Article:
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BandPage and Rhapsody’s Partnership Said to Increase Engagement

The first round of data to come from a partnership between BandPage and streaming service Rhapsody could point to a new revenue source in the digital streaming industry.

The first round of data to come from a partnership between BandPage and streaming service Rhapsody — which uses information about which artists listeners like in order to target and deliver push notifications to those users’ phones — could signal the entrance of a new way to generate revenue in the digital streaming industry.

BandPage claims in its announcement that these push notifications, which alert “super fans” about concerts and “special experiences” like meet-and-greets, generate a much higher clickthrough rate (CTR) than Google search ads, Facebook posts and typical web banner ads. In June, BandPage CEO J Sider told Billboard that within the smaller world of push notifications from streaming services, fans were three times more likely to open their data-driven notifications than those typically served by streaming services.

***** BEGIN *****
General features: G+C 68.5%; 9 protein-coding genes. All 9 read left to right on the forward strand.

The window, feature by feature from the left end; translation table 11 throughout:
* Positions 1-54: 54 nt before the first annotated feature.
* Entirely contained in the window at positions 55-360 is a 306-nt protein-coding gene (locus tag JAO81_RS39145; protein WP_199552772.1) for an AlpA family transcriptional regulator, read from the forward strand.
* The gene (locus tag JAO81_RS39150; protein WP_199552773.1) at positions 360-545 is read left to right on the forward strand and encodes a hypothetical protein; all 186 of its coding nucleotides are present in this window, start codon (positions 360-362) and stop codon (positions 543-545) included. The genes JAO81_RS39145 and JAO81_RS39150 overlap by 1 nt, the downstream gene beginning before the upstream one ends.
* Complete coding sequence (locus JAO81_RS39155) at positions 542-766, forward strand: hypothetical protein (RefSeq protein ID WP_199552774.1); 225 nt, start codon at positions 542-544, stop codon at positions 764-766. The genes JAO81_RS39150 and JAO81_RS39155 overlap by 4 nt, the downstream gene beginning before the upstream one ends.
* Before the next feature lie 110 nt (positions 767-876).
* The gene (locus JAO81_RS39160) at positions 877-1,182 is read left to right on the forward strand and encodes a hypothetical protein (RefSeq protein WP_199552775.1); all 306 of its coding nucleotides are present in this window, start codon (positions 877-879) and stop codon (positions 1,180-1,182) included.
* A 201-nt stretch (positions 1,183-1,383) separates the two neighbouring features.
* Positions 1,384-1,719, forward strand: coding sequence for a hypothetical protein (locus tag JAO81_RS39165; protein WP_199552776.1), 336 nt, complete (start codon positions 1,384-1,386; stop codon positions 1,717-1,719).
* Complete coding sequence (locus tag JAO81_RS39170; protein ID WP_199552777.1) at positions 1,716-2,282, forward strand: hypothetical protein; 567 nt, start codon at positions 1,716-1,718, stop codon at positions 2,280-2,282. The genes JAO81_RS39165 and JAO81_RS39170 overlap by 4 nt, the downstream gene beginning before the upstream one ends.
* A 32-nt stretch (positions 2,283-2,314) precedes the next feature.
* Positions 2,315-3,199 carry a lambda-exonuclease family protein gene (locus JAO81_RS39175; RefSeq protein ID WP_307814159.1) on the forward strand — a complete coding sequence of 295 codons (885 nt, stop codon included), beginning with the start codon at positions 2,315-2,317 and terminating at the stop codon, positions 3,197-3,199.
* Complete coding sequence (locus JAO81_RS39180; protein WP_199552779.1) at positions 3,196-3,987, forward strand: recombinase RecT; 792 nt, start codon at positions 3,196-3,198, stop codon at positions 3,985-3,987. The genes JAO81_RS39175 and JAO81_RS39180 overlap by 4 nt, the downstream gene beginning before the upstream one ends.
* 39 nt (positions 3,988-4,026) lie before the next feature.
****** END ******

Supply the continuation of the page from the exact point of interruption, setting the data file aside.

Bandpage Looks to Bring Billions of Sales to Industry,
Starting with Rhapsody

In a statement, Rhapsody senior director of Traffic & Demand Greg Spils says the company also saw a 50 percent higher engagement rate with this type of messaging, in addition to the marketing-centric clickthrough rate mentioned above. (The company didn’t disclose its baseline engagement rate on similar messaging.) The pair say that increase is due to the data crunch happening behind the scenes, allowing Rhapsody and BandPage very specific targets and timing (such as when a user is listening to that artist) for the pop-ups, giving the program a much higher likelihood of appealing to fans.

“Taylor Swift and others say they need more value from streaming — this is an incredibly clear answer to that,” Sider tells Billboard.

Currently, Rhapsody is the only company to have implemented the technology, despite BandPage’s myriad partnerships across the industry. “We partner with a lot of streaming services,” Sider says, “and I know from talking with them that they care about helping musicians. I think we’re just at the very beginning. This is the first time this is has been presented as a possibility, really.”